[Nepomuk] Re: newbie questions about KDE Nepomuk
handa.vish at gmail.com
Mon Jan 3 04:08:02 CET 2011
On Mon, Jan 3, 2011 at 12:24 AM, Darren Cruse <darren.cruse at gmail.com>wrote:
> Hi guys sorry for some basic questions but I've been considering use
> of Nepomuk for a project gathering meta data from web pages...
> FWIW An initial cut at the project was done using java and xquery that
> spidered the web pages and downloaded them prior to creating RDF/XML
> that drove a web based UI for searching. And I'll spare the details,
> but some parts of that worked well, and some not so well, and I was
> trying to understand if something like Nepomuk would bring more "off
> the shelf" help for doing what we'd done, yet be open enough for us to
> enhance the generated meta data where needed.
> My questions:
> 1. Is the Mandriva Linux distro the one most likely to get me the
> latest/greatest goodies for using Nepomuk KDE?
> The initial effort happens to be on Ubuntu, but reading the archives,
> just installing kubuntu-desktop won't get me all that Mandriva has -
Nepomuk just like any other project, has stable code and experimental stuff.
The experimental stuff is lying in the playground. All distros package the
stable stuff, but Mandriva additionally packages some of the experimental
This is because 'Sebastian Trueg' ( the main Nepomuk developer ) is employed
(hope it's not a dumb question btw - old time Solaris guy here still a
> little green with Linux).
> 2. I assume html files are indexed? But is anything more than basic
> meta data (file size, etc.) gotten?
I just checked. The entire file's content is indexed as plain-text along
with the basic metadata.
In particular, the project requires that triples are created that
> refer to the other resources linked to by an html page. i.e. The uris
> of images the page may use, other web pages it links to, flash files
> it might embed, etc. have to wind up as triples in the meta data.
This sounds interesting. How would the triples be stored? RDF+XML? Or would
the webpages contain a link to the turtle file?
> 3. To add to the fun, the project also wants entities that are more
> conceptual. e.g. if the html pages represent a book broken down into
> volumes and sections and chapters etc. the meta data must include the
> names of the volume, section, chapter, etc. that the html page refers
> to. i.e. This is more in the realm of "entity extraction"/"NLP" kind
> of stuff.
> Are there examples of something like that around? Where an app would
> customize the meta data being extracted?
> Does this mean I'm using "Scribo" for it's NLP extraction features?
> Or that I'm customizing how the "Strigi" indexing works?
Hmm. This is difficult to answer. We currently use Strigi just to index
files. Since webpages are HTML files, this does fall into that category a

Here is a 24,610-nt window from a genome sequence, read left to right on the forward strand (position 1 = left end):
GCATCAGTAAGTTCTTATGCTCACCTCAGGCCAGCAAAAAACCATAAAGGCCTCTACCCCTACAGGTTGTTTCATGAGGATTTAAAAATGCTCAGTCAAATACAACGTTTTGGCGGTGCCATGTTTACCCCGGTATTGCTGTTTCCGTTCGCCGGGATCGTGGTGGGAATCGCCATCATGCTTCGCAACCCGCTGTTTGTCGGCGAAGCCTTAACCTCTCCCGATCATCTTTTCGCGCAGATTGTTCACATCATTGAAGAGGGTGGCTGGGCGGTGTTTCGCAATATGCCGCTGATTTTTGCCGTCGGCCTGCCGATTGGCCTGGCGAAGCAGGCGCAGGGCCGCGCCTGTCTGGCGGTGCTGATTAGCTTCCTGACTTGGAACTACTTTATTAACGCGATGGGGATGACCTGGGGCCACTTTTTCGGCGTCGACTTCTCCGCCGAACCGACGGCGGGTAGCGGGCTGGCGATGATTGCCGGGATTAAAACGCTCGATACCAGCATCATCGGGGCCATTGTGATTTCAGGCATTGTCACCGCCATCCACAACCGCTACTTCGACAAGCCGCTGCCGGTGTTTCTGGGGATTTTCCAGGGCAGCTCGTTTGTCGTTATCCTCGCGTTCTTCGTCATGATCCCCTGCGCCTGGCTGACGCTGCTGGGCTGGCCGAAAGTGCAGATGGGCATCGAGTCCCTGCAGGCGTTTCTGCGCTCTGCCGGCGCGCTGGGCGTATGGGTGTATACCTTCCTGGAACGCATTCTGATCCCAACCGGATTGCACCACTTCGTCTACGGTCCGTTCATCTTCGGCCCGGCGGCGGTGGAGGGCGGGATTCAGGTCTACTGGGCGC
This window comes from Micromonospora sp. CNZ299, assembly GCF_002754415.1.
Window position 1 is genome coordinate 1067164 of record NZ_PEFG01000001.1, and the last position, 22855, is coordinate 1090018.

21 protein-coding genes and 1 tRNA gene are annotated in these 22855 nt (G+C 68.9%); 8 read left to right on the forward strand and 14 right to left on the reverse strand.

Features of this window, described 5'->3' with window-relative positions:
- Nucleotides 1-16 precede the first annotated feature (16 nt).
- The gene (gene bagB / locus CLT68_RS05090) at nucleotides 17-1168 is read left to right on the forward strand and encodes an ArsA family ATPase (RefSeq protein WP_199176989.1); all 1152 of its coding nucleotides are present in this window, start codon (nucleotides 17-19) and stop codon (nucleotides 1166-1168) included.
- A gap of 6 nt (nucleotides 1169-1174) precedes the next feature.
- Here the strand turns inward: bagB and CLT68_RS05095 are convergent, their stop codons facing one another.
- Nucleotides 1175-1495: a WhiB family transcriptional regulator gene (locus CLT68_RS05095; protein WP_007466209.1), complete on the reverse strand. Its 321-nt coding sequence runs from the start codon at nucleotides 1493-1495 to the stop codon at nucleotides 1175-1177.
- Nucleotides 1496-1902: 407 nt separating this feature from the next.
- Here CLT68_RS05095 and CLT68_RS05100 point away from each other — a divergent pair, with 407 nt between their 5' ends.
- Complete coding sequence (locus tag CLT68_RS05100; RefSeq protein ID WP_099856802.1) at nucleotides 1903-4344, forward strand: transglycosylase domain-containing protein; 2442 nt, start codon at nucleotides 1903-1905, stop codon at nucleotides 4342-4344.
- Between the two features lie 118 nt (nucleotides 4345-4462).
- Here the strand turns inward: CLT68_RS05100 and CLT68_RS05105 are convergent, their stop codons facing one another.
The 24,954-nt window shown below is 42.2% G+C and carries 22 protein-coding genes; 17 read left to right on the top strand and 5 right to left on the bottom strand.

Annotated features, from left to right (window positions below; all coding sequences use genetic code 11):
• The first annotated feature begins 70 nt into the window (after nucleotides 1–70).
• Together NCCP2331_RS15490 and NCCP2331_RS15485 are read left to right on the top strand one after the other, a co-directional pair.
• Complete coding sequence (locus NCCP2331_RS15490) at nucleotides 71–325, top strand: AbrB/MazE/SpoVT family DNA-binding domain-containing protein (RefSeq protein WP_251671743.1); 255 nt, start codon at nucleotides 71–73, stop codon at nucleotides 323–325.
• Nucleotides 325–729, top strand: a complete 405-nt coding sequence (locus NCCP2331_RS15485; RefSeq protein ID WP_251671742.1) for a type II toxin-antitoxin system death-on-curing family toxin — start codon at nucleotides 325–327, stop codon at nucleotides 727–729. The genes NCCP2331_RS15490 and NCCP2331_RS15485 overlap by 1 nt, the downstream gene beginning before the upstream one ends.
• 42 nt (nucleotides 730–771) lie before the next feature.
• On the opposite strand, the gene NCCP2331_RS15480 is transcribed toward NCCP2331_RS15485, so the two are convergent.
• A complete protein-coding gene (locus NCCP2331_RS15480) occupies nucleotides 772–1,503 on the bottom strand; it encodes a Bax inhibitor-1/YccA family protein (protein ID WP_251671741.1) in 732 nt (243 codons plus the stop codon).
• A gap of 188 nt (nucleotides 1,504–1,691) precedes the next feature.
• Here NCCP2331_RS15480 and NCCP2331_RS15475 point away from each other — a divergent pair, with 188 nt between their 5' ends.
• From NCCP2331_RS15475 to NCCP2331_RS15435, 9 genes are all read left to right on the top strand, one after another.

But since you're doing something more than what Strigi does, I think it
falls more into the line of Scribo and NLP. A lot of work has been done in
Scribo/NLP in Nov/Dec. All of it is in the playground.
> Are such things a part of the current Mandriva distro or are these
> only in the playground?
They are in the playground, but Madriva shops some of them. If you want the
latest stuff, it's best to manually compile the playground.
> 4. Barring anything real specific for #3, do I understand that
> Virtuoso is now the default/preferred triple store?
Yes, that is correct, but what is the specific stuff in #3. We store ALL our
triples in Virtuoso.
> And that I should be able to write software that adds/updates triples
> in Virtuoso directly if I choose to?
The Nepomuk architecture is, well, quite structured. For storing Triples (
actually quadruples ) we use Soprano  We only use the Soprano API to
Soprano, however, has a plugin based backend-framework. One of its jobs is
to provide a nice consistent API over any RDF store. The current backends
are - Virtuoso, Redland, and Sesame2.
> Or that hits a SPARQL endpoint, e.g. to display the info using a custom web
AFAIK we currently do NOT provide a SPARQL endpoint. Sebastian would be
better at answering this question. He wrote most (all?) of Soprano.
> (part of this question also relates to the project using java btw so
> solutions that avoid the C++ api are a better fit for my work-mates -
> though I wouldn't mind :).
The Nepomuk-Kde project doesn't use Java at all. It's all C++. But since we
are a part of KDE, you can use Nepomuk with any of the language bindings
provided by kde 
I don't think the original Nepomuk project in Java is maintained at all.
5. Not a show stopper but just curious: Is Sesame still supported as
> an alternative backend store?
Soprano supports it, but Nepomuk doesn't use it. We only use Virtuoso. Quite
a bit of the Nepomuk APIS ( specifically the Query API ) have been tailored
to use virtuoso specific stuff. Additionally, there is some code in Nepomuk
that detects if any other backend is being used, and converts it to
We used to use Redland as the preferred backend till Dec 2009.
> Apologize for all the newbie questions.
No need to apologize. Keep the questions coming.
> But so far Nepomuk looks like the bees knees btw. :)
Heh. I actually had to look up the expression 'bees knees'. Thanks :)
> Nepomuk mailing list
> Nepomuk at kde.org
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